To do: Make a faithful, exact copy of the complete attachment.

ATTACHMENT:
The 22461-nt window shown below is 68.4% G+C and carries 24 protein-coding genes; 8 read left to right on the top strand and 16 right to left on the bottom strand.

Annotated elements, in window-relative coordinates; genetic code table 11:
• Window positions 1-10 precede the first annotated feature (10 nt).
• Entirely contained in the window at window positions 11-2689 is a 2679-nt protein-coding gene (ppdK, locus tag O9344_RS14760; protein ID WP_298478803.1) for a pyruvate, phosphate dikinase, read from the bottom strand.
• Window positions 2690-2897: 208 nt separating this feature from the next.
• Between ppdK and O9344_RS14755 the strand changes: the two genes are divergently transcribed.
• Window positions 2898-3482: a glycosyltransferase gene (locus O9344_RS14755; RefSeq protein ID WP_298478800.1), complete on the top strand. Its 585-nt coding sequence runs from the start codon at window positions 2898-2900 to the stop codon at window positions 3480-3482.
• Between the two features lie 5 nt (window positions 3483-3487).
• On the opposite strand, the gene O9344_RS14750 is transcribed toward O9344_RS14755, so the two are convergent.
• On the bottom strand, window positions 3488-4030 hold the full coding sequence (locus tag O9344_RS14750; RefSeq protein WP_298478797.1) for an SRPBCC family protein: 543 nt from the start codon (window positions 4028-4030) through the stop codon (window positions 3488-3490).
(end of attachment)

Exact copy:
The 22461-nt window shown below is 68.4% G+C and carries 24 protein-coding genes; 8 read left to right on the top strand and 16 right to left on the bottom strand.

Annotated elements, in window-relative coordinates; genetic code table 11:
• Window positions 1-10 precede the first annotated feature (10 nt).
• Entirely contained in the window at window positions 11-2689 is a 2679-nt protein-coding gene (ppdK, locus tag O9344_RS14760; protein ID WP_298478803.1) for a pyruvate, phosphate dikinase, read from the bottom strand.
• Window positions 2690-2897: 208 nt separating this feature from the next.
• Between ppdK and O9344_RS14755 the strand changes: the two genes are divergently transcribed.
• Window positions 2898-3482: a glycosyltransferase gene (locus O9344_RS14755; RefSeq protein ID WP_298478800.1), complete on the top strand. Its 585-nt coding sequence runs from the start codon at window positions 2898-2900 to the stop codon at window positions 3480-3482.
• Between the two features lie 5 nt (window positions 3483-3487).
• On the opposite strand, the gene O9344_RS14750 is transcribed toward O9344_RS14755, so the two are convergent.
• On the bottom strand, window positions 3488-4030 hold the full coding sequence (locus tag O9344_RS14750; RefSeq protein WP_298478797.1) for an SRPBCC family protein: 543 nt from the start codon (window positions 4028-4030) through the stop codon (window positions 3488-3490).